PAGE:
August host Scarlett Carrasco Polanco was inspired by her own migration — moving from the Dominican Republic to the Bronx with her family — to seek out wines made from grapes that have traveled thousands of miles from their origins. That translated to two albariños, one made in its native Spain and one made in South Africa, and two syrahs, one from the legendary Rhône Valley in France and another from Southern Australia’s McLaren Vale region (where it’s known as shiraz). But how do these "grape migrations" really work?
"A lot of grapes that have traveled far [from the first place they were cultivated and grown] end up doing really well," explains Scarlett. "I think there's more examples of successful migrations compared to failures; riesling is a great example." The only wine that you can't exactly make outside its birthplace? Sherry. "It’s just so specific to its terroir," says Scarlett.
And speaking of terroir, you’ve probably heard someone say that terroir means "a sense of place." For Scarlett, she likes to explain it as "the culmination of climate, soil, and culture — culture meaning the attitudes toward land management; it’s a lot less about winemaking practices, and more about the inherent traits of the winegrowing land."
When looking at the wines in our August boxes, Scarlett’s recommendation is that we enjoy them wines as a comparative, taking in the similarities and differences within a family of grapes. Hopefully too it will spark us to discover wine that’s made in every corner of the world. These are the wines that made us wonder how a wine can be from one place, and of another:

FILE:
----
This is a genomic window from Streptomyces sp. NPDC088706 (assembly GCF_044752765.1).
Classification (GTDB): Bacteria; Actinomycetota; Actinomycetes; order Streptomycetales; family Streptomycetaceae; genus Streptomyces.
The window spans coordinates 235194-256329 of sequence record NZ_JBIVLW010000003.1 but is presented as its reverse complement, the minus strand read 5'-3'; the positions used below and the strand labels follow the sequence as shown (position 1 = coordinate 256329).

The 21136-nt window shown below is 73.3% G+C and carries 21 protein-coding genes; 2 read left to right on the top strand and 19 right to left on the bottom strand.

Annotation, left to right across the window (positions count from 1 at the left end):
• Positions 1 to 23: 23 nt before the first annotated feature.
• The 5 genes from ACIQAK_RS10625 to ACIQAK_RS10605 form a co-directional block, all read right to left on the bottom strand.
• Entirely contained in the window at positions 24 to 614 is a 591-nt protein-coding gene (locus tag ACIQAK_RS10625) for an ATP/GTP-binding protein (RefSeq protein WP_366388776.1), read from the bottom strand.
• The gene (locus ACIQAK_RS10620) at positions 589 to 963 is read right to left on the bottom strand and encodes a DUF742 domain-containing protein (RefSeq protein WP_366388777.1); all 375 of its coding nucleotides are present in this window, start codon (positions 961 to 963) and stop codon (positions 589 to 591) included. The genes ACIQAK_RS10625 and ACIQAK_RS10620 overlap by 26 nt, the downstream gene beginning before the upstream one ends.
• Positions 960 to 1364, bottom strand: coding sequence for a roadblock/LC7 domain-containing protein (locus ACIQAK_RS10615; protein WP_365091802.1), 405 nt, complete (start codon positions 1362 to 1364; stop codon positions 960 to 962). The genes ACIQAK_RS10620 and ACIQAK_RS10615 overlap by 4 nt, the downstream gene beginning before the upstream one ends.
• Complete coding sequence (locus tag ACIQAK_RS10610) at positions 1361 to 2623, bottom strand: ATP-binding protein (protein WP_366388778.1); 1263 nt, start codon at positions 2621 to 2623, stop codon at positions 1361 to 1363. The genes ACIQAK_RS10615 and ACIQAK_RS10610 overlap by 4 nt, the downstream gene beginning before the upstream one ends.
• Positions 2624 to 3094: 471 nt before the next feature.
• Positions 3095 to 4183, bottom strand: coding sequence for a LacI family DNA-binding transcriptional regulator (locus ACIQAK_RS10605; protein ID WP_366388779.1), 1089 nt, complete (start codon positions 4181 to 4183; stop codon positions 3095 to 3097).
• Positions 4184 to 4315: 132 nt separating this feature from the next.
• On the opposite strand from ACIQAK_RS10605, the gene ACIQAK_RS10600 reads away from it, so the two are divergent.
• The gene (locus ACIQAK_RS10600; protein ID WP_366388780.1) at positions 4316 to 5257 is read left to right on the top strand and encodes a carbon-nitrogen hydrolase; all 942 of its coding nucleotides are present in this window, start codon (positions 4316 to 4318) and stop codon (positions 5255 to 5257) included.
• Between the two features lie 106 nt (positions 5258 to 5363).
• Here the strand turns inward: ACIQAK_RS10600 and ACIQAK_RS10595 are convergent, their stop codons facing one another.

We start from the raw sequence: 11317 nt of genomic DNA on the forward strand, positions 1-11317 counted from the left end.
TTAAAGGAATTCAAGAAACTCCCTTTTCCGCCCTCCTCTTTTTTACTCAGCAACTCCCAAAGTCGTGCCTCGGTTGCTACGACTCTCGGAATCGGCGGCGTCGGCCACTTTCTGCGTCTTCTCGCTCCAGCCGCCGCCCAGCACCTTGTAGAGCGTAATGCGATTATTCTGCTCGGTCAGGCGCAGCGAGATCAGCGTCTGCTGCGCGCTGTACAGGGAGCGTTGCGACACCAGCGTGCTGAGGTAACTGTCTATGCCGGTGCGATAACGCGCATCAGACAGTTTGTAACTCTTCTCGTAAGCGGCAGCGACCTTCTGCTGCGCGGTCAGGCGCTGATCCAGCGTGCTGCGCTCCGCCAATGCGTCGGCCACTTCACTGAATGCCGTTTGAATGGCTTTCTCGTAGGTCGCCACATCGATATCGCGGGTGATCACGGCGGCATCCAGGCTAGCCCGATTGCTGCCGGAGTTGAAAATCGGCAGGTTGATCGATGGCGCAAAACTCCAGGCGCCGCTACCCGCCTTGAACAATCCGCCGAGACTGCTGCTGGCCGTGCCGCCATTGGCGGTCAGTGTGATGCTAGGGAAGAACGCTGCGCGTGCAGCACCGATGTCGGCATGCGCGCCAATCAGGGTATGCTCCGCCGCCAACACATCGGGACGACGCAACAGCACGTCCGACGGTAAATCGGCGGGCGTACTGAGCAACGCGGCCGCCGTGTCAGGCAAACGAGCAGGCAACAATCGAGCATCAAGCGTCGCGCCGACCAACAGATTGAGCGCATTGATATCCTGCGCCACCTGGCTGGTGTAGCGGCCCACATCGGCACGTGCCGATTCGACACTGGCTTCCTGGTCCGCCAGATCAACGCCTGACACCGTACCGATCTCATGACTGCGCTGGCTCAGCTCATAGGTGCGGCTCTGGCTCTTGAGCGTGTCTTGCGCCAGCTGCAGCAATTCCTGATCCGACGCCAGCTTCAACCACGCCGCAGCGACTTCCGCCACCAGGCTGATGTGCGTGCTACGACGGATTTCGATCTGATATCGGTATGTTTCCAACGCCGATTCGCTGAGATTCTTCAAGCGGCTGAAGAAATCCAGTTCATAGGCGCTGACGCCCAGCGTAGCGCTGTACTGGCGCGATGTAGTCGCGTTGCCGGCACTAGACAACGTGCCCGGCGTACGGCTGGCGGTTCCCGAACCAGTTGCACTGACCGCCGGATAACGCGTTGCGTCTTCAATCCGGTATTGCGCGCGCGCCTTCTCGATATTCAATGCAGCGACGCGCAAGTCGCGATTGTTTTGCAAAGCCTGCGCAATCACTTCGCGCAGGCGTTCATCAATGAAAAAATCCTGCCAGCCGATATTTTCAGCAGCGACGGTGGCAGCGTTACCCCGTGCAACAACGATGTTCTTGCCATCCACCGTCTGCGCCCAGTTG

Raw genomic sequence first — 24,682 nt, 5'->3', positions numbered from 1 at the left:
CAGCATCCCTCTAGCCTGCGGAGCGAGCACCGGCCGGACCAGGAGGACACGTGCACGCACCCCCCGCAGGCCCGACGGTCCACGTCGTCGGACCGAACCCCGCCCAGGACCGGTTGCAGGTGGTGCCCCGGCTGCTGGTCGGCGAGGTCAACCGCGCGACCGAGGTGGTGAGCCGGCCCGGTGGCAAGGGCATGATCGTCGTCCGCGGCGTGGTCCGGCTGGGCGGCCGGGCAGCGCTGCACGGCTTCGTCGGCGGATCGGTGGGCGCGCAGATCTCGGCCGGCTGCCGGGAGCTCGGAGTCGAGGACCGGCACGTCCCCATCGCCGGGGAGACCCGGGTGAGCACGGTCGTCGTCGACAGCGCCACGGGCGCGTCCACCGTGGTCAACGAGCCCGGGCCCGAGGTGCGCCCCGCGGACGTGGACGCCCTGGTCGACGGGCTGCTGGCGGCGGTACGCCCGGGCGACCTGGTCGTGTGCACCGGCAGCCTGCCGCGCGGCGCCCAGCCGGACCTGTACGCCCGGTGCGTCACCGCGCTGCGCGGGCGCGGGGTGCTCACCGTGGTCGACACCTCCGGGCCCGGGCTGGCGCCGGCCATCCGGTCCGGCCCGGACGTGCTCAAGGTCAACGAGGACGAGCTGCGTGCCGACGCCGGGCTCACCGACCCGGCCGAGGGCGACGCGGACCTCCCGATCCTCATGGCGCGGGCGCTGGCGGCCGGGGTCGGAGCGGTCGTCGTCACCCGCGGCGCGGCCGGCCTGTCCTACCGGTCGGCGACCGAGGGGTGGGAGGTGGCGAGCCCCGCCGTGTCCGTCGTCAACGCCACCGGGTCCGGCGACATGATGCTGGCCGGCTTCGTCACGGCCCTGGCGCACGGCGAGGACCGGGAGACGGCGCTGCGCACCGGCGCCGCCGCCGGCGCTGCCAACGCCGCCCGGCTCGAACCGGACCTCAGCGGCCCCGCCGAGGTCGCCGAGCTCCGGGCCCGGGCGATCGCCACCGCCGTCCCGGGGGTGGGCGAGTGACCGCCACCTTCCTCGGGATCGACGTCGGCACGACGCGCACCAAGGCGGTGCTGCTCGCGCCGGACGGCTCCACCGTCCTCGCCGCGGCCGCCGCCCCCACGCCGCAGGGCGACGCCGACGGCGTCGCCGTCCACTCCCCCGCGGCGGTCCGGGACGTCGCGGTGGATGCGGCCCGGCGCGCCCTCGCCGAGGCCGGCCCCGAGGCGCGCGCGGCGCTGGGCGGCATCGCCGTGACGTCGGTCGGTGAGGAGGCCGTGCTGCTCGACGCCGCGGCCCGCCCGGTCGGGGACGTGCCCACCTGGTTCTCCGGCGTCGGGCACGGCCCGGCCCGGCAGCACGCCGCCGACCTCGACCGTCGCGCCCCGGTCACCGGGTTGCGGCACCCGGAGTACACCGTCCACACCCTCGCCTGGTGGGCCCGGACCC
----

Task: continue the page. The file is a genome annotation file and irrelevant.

- Lagar de Besada Albariño —"For me, albariño is always really aromatic and fruity. There are a ton of fruits present in this high-acid wine, but cantaloupe or any melon and persimmon are really standing out. This comes to us from Rias Baixas which has a cool, maritime climate influenced by the Atlantic Ocean. There’s heavy rainfall each year, which is great because albariño is thick-skinned and thus able to resist fungal diseases that are typical of damp climates."
- Flower Girl Albariño — "Seeing an albariño from South Africa really shocked me, but I think the proximity to the sea and all that ocean spray has a lot to do with why it’s doing so well outside Spain! Plus the climate is moderate to warm but there is sufficient rainfall in the winters. I pick up on so many fruits in this, though grapefruit pith really stands out. There’s a refreshingness and crispness about it that reminds me so much of Vichy Catalan mineral water."
- Anne Pichon ‘Sauvage’ Syrah — "So many berries and red and black fruits. It might sound odd but there’s also a lot of bitter chocolate and like graphite from a pencil that I’m picking up on. Oh and black peppercorn! This syrah hails from the Southern Rhône Valley which has a Mediterranean climate with mild winters and warm, dry summers. The soil is mineral-rich clay and red soils with a mixture of sand — a really excellent combination for the root development of the vines."
- Wits End Shiraz — "Again, there are just so many berries in this wine for me. It’s coupled with black plum, dried currants, dried violets, vanilla, cedar, figs, smoke, and marjoram, which is like a sweeter version of thyme. The McLaren Valley in Southern Australia is generally warm with tempering afternoon breezes from the nearby ocean — so not totally unlike the Southern Rhône. Here, there’s a lot of soil diversity but in general you can expect yellow and red clay, sand, and gravel."
Want to explore more syrah and albariño? Buy more bottles of this month's wine.